Walt Disney Co nominated Facebook's Sheryl Sandberg to its board on Wednesday, a move by the 86-year-old media company to tap into the younger, popular world of online social networks.
Sandberg, Facebook's chief operating officer, is 40, which would make her the youngest Disney director. The youngest now is La Opinion Publisher Monica Lozano, who was 52 as of the company's last proxy filing.
Apple Inc Chief Executive Steve Jobs and Sybase Inc CEO John Chen, also board members, are 54.
Sandberg's experience at Facebook, which has more than tripled in size during the past 16 months to more than 350 million users, gives Disney valuable first-hand insight from one of the Web's fastest-growing companies.
It shows that Disney is committed to taking social networking seriously, integrating social networking into its traditional entertainment content, said Needham & Co analyst Laura Martin.
She added that bringing Sandberg to the board is a cost-effective way for Disney to acquire Web expertise, as opposed to acquiring a company.
News Corp paid $580 million for social networking site MySpace in 2005, a move that was seen as prescient at the time, but has proven disappointing, as MySpace's popularity has been eclipsed by Facebook.
Should Sandberg become a director, it would expand the size of Disney's board to 13. Disney spokesman Jonathan Friedland said the board size has varied between 11 and 13 directors over the years.
She knows a lot about a lot of the areas of new media and technology growth that we are interested in, so it makes a lot of sense for us to have her, said Friedland.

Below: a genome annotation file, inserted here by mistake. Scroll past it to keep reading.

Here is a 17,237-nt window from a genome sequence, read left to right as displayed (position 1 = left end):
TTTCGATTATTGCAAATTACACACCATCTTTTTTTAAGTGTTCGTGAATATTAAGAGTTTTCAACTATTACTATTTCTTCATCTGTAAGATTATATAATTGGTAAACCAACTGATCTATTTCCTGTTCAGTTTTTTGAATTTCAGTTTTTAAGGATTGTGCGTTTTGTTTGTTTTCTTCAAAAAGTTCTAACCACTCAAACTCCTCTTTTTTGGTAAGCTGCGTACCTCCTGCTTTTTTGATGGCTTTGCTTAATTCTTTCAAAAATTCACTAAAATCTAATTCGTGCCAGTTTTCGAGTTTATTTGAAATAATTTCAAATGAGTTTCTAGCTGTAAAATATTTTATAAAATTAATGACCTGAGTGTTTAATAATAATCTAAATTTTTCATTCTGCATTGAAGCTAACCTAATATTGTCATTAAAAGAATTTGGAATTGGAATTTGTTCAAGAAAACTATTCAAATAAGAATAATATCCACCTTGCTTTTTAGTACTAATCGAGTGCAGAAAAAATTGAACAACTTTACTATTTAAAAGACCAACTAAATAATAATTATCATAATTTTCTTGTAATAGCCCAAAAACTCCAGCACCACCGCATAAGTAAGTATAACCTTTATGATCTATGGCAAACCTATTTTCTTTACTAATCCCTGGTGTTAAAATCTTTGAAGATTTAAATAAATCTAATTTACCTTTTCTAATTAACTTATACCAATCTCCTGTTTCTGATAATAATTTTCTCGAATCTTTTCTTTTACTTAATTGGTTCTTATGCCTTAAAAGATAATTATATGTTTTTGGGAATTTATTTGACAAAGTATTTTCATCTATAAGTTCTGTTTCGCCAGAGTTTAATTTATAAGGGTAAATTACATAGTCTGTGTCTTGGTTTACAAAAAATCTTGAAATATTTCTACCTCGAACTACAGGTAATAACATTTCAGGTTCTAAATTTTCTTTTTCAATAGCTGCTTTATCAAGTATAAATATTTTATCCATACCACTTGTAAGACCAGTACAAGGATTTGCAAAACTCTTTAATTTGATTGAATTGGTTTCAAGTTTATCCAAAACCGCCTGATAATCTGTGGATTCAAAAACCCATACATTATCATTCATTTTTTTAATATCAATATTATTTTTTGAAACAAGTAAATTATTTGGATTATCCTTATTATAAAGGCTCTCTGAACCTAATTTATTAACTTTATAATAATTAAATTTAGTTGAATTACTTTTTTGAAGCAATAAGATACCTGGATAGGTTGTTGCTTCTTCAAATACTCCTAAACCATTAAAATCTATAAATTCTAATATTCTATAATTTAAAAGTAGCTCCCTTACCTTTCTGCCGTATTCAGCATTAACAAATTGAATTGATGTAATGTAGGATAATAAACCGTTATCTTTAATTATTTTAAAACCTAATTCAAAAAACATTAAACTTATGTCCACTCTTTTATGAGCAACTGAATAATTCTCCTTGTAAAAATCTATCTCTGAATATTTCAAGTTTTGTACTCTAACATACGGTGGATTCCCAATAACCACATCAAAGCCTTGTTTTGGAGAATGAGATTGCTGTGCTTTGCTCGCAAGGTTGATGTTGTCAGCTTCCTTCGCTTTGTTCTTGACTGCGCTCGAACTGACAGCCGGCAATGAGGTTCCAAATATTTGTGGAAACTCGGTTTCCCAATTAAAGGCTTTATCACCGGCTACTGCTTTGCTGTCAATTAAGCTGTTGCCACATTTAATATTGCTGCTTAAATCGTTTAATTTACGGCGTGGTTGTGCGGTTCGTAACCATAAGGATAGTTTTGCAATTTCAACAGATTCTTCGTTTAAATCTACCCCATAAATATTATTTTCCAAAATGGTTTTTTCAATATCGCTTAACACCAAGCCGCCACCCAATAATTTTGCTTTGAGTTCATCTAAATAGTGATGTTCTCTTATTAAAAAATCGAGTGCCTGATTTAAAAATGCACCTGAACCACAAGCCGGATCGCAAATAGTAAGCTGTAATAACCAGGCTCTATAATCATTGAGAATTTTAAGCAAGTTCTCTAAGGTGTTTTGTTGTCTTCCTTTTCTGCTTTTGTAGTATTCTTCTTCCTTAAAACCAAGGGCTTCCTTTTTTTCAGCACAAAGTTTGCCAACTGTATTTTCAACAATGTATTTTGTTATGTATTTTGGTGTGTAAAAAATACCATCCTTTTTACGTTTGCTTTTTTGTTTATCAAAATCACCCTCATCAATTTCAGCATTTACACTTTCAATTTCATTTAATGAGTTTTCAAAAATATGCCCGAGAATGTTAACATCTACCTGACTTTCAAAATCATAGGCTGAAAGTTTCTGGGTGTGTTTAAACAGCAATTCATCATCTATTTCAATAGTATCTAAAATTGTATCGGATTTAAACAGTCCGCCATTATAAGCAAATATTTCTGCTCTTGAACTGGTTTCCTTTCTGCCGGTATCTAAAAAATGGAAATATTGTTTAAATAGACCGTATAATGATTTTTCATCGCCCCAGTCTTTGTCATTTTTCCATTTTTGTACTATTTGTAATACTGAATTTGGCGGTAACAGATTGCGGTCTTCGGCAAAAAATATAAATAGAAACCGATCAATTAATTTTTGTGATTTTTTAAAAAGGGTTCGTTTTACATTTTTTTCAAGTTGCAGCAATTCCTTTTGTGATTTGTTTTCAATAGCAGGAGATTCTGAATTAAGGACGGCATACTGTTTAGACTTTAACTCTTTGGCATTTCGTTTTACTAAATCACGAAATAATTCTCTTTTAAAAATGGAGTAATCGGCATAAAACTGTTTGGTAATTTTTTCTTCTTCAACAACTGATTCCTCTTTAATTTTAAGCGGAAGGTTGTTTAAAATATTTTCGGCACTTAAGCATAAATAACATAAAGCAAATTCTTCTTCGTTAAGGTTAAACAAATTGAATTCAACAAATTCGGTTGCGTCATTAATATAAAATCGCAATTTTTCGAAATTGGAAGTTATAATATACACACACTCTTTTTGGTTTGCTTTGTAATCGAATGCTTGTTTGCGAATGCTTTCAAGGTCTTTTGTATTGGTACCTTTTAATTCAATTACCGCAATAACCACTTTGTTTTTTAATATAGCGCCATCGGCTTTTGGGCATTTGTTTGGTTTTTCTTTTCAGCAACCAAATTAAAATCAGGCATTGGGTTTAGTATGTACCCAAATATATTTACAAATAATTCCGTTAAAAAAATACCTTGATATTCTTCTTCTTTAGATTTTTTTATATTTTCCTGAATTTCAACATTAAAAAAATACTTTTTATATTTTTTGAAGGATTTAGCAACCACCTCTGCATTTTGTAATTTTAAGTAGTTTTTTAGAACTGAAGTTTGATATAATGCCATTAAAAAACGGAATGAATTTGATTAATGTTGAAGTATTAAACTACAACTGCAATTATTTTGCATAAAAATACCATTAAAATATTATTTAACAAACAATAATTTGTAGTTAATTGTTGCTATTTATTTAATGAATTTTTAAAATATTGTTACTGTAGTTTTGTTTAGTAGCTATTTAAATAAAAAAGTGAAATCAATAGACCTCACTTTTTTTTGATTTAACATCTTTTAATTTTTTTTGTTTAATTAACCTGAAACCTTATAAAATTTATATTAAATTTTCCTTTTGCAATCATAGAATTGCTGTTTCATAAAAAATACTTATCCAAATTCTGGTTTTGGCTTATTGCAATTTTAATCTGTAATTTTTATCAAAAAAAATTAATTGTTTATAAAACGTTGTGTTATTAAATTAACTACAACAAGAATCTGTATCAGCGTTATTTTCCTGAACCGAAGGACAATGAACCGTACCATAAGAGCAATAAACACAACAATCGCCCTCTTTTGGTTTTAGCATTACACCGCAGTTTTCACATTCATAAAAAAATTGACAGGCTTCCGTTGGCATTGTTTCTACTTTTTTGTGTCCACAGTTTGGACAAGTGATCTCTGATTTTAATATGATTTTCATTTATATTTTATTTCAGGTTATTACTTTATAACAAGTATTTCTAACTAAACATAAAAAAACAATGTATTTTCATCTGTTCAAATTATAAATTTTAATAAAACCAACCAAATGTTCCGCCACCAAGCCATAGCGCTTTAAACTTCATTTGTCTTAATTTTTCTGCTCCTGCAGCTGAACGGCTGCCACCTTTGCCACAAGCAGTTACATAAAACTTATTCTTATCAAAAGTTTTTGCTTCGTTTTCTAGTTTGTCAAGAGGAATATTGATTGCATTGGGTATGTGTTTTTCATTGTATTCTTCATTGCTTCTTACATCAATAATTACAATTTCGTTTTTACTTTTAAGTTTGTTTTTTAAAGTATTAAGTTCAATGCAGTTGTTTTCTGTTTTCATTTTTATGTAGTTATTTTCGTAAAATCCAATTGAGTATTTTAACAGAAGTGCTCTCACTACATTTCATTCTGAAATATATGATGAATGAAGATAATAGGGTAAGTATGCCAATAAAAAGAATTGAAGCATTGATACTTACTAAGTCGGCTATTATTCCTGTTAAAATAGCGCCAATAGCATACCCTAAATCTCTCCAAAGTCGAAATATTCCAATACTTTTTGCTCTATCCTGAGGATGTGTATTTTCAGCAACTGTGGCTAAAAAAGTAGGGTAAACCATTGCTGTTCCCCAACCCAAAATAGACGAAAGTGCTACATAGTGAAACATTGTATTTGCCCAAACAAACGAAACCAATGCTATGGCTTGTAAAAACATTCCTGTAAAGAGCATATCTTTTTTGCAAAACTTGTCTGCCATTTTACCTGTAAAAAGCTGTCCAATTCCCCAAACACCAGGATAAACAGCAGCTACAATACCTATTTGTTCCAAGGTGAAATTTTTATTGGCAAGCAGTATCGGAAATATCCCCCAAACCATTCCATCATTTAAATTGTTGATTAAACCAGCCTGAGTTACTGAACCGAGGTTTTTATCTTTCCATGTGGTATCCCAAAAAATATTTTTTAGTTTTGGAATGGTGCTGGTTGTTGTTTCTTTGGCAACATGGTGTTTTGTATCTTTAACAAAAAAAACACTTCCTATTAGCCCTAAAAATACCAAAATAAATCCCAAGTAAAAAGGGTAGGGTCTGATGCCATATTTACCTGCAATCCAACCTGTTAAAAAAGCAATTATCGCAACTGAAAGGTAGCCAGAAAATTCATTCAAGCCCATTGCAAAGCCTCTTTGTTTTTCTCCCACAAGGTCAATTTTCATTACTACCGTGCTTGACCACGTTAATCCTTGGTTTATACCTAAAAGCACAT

Sandberg, who was previously an executive at Google Inc and who worked at the U.S. Treasury Department, was not available for comment.
Disney, which generated $36 billion in revenues in its most recent fiscal year, owns media properties, including the Walt Disney Pictures movie studio, ABC Television Networks and cable sports network ESPN and part of online video website Hulu.
Oppenheimer & Co analyst Jason Helfstein said Disney's Internet operations are currently immaterial to its earnings.
None of the big media companies make much money on the Internet, said Helfstein.
Facebook, which allows users to connect with friends and colleagues online and to exchange messages and videos, makes most of its money from online advertising -- although analysts are still waiting to see whether the company's money-making potential can match its popularity. Earlier this year, Facebook board member Mark Andreesen told Reuters the company was on track to generate more than $500 million in revenue in 2009.
Disney shareholders will vote on Sandberg's nomination, along with the company's 12 other directors, at its annual shareholder meeting in March.
Disney shares closed 12 cents higher at $32.43 trading on Wednesday.
(Reporting by Alexei Oreskovic; editing by Robert MacMillan, Gerald E. McCormick and Andre Grenon)